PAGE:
My kids have a store!

Monday, September 26, 2016

A Tour of Downtown Kerrville before 1920

I've been looking for something in my files, which means I've been finding all sorts of other interesting things other than the thing that started the whole search.
For instance, I found a letter postmarked November 1995 which a description of Kerrville before 1920. It was sent to me by Anna Bell Council Roland.
It's a walking tour of downtown Kerrville, and it's fascinating.
Start with our "guide," Ms. Roland, at Pampell's:
Pampells is "perhaps the most interesting building in town from an historical viewpoint. It was built for a hotel by my great uncle, Bill Gregory, in the 1880s. He sold it to Mr. Pampell who put in a confectionery on the first floor with an ice cream parlor at the back for the ladies, an opera house and dance floor upstairs, and in the basement he bottled soda water and made candy. His candy consisted of taffy and boxed chocolates. Access to the upstairs was by way of an outside staircase on teh Sidney Baker side. Here was where we had our first moving picture show. You bought your ticket on the sidewalk and then climbed the stairs. The seats were wooden folding chairs. Just when the heroine in the movie lay on the tracks with the train approaching, some youngster would become so excited and wiggly that the chair would slip out from under him with a terrible crash and many were the screams. Pampell's was originally a frame building, but in 1926 it was remodeled and bricked.
"A few doors down from Pampell's was the Favorite Saloon. The building still stands (cut limestone)." It's the building the Rectors now own, which houses their Hill Country Living Store at 709 Water Street. "The saloon belonged to Ernest Schwethelm. About where the Arcadia is now there was an open area, an entrance to the camp yard between the buildings and the river. Here the freighters who came in with the covered wagons full of wool and mohair camped. It was convenient to the barber shops, all of which had bathtubs for their convenience, it was also convenient to the two large saloons located downtown. Here they stayed until their wool and mohair were weighed and credited to the proper rancher. Then their wagons were loaded with supplies according to the ranchers' lists. These supplies were charged to their credit from the wool and mohair; hence, Schreiner became a banker.
The walk continues past a fire station "with a bell on top which rang out to call the volunteer firemen. Their equipment consisted of a fire hose mounted on wheels which they pulled manually to the fire.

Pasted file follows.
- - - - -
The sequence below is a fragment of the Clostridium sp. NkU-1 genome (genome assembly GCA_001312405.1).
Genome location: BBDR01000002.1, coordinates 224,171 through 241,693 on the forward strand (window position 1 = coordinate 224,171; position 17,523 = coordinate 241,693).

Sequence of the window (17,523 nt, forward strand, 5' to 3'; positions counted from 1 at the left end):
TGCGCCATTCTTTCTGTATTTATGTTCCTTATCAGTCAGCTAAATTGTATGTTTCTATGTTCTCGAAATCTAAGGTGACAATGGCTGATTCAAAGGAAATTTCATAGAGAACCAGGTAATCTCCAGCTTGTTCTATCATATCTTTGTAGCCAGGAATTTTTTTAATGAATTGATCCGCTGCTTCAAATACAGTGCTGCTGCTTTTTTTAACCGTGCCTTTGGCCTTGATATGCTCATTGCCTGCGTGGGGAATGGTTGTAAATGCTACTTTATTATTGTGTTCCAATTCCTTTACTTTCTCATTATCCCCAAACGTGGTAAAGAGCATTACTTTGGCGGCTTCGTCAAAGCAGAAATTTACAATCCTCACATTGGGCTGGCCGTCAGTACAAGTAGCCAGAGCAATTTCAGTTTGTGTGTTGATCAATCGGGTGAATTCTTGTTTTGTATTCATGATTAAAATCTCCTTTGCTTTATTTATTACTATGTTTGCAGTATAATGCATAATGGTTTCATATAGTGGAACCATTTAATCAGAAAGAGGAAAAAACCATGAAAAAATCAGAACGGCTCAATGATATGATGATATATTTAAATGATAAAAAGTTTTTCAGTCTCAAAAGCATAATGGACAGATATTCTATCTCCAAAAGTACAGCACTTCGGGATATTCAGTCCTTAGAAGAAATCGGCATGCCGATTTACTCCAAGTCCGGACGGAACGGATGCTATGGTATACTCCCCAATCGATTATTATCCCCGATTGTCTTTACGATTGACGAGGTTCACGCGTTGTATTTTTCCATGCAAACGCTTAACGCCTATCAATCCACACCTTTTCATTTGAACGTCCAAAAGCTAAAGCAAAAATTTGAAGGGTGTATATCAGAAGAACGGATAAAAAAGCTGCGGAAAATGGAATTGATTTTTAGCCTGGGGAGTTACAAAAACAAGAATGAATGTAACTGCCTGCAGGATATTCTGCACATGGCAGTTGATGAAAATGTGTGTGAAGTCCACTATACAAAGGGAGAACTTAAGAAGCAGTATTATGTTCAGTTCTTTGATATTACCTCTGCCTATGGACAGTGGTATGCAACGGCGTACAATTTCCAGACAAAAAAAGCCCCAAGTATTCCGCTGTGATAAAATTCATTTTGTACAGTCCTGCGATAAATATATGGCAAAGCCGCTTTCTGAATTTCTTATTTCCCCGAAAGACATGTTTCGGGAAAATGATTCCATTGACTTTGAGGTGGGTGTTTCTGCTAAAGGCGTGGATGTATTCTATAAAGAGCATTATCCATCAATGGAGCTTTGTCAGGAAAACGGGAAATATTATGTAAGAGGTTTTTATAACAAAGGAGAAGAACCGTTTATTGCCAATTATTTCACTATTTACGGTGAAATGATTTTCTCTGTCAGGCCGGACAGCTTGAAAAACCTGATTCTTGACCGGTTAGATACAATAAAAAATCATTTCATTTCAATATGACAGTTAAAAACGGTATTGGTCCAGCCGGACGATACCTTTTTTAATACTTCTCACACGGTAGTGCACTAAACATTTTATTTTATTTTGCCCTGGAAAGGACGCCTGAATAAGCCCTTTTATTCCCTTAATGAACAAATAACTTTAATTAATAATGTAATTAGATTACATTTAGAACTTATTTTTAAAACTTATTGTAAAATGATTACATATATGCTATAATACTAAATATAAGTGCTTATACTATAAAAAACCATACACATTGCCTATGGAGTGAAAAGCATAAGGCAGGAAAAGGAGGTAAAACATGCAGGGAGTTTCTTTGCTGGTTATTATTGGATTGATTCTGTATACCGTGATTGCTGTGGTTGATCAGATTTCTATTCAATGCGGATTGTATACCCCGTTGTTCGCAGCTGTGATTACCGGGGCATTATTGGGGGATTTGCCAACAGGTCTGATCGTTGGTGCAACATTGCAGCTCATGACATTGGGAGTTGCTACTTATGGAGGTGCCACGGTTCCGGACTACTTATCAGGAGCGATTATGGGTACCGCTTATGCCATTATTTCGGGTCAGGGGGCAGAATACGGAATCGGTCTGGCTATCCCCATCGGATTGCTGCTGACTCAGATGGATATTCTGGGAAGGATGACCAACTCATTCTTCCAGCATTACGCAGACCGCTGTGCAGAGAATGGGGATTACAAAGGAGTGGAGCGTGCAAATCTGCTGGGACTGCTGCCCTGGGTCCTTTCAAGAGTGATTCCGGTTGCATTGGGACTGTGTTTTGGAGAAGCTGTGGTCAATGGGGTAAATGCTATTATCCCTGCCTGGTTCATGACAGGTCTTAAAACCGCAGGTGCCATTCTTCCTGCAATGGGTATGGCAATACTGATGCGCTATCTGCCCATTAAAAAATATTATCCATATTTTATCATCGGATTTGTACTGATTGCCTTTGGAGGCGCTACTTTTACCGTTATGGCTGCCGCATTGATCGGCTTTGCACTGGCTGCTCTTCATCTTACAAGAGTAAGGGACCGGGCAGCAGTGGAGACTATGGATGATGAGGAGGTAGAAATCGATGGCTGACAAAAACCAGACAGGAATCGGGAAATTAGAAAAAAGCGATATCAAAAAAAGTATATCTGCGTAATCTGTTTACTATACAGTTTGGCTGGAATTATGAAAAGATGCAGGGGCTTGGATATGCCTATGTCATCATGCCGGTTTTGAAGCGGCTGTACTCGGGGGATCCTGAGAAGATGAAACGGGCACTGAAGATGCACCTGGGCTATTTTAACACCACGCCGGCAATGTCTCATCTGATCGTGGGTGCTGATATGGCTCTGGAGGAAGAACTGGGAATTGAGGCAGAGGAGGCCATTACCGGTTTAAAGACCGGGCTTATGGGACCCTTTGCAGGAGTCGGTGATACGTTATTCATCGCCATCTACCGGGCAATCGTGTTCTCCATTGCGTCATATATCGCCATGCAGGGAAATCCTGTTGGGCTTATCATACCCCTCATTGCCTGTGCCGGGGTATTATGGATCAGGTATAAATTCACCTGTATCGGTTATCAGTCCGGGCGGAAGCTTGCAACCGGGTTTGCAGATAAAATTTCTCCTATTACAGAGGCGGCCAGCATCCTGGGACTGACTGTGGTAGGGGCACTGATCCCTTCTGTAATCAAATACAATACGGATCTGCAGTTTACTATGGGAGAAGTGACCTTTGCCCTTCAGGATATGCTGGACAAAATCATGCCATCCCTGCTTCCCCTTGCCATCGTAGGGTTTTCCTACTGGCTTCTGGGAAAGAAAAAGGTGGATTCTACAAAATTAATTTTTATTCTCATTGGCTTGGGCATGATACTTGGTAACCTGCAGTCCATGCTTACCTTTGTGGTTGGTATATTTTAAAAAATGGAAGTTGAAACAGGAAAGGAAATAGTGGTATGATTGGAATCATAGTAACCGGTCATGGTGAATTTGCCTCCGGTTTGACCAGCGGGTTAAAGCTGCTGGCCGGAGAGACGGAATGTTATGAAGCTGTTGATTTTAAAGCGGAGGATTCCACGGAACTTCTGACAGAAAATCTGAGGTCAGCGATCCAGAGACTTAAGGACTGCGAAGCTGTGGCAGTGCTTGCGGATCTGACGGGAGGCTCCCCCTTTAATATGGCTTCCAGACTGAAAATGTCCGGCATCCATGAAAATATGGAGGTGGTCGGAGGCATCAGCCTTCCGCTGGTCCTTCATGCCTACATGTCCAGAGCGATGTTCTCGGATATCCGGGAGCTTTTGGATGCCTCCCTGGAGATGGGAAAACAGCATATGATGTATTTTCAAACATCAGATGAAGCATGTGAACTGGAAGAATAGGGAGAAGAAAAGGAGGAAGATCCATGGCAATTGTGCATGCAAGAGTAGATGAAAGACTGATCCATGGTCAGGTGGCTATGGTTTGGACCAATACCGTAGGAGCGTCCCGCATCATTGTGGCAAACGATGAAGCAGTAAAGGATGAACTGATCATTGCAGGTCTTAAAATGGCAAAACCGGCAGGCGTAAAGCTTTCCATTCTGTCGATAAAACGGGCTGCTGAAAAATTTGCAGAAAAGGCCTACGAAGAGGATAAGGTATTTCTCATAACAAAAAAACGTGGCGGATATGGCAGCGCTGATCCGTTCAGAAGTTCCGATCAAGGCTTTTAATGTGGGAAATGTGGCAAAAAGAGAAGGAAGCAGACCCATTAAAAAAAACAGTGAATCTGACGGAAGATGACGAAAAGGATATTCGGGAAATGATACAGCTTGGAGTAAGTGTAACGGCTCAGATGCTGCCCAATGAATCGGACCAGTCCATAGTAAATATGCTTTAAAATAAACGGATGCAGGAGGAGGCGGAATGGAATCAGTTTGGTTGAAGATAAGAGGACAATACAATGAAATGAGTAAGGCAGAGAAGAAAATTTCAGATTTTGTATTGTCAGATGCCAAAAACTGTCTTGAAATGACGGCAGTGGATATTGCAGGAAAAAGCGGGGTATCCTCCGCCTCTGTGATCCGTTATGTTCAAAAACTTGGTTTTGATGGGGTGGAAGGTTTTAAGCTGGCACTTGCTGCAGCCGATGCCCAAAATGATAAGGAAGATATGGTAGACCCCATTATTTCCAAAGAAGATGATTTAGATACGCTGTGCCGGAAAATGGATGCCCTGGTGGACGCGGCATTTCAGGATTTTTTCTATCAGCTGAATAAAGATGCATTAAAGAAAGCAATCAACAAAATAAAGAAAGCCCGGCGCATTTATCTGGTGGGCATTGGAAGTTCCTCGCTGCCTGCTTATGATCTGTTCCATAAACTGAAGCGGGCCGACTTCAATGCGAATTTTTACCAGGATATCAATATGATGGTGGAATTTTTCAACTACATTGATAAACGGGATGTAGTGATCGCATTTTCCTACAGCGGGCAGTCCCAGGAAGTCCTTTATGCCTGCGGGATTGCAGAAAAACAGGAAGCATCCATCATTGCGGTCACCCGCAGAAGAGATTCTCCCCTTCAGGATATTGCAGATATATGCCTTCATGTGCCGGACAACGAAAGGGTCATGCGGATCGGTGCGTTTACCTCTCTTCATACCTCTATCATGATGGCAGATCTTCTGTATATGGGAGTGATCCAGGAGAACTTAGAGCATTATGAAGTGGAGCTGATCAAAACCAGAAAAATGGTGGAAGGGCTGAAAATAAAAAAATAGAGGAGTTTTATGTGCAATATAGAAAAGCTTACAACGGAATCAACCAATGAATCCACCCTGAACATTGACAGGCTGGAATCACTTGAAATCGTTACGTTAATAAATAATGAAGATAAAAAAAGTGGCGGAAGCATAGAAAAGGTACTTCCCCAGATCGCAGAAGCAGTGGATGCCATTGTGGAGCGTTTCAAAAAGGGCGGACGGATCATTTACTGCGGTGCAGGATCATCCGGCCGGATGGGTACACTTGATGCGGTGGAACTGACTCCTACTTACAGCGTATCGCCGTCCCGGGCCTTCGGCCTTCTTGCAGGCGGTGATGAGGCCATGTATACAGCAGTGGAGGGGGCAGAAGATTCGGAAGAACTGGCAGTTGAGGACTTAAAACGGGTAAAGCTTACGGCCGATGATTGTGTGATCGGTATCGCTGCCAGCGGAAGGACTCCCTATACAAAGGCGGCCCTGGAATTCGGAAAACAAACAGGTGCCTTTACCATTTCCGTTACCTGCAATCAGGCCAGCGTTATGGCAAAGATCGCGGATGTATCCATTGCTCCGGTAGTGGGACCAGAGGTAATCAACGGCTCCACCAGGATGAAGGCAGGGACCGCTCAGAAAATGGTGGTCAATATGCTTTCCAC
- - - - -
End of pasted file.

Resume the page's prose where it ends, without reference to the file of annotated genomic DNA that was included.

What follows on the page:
Next was a blacksmith shop. "I believe it belonged to Jake Lawson."
Then Ruff's Cafe and then Schreiner's flour mill.
Heading back to Pampell's, our guide crosses the street: "Here was the St. Charles Hotel, the largest hotel in town and very popular with the summer visitors." This hotel was on the site of the former Sid Peterson Hospital, which was torn down years ago, and is now the Peterson Plaza. "There was a large lawn that extended to the west wall of the wool house."
That wool house was torn down in the 1980s to make way for the surgical annex of the old hospital, but it was "a rock structure," and "the largest primary wool market in the world (circa 1916)."
Next came the Schreiner Store and Bank. "The bank was at the west end of the store. In 1919 they built the bank on the corner of Water and Earl Garrett streets. The entire store was remodeled about 1926."
Across the street, where Francisco's Restaurant is today stood "the Weston Saloon, the largest and most prosperous of the saloons, and likely the busiest. Ladies turned their heads and children were told not to look in that direction, but I can still remember the sour odor."
At that, let's pause in our tour -- to continue again next week.
Until then, all the best.

Joe Herring Jr. is a Kerrville native who enjoys finding things in his files, even if it wasn't what he was looking for. This column originally appeared in the Kerrville Daily Times September 24, 2016.

Saturday, September 24, 2016

Saturday Link Pack

The Cascade Pool, downtown Kerrville, circa mid-1950s

Remember lining up dominoes and then knocking over the first one and the rest of the line followed?  This video shows an amazing set up of 15,000 dominoes, which took 8 days to build.  Too much time on her hands, I'm guessing.  But it's pretty cool to watch.

I wonder if this high-tech bedside alarm system wakes you up as gently as the company claims?  There is a video explaining the thing a little bit down the page.

Kerrville peeps: here's the information on the event that has many downtown streets closed today.  It's a cool event, and this page includes maps and times for your convenience.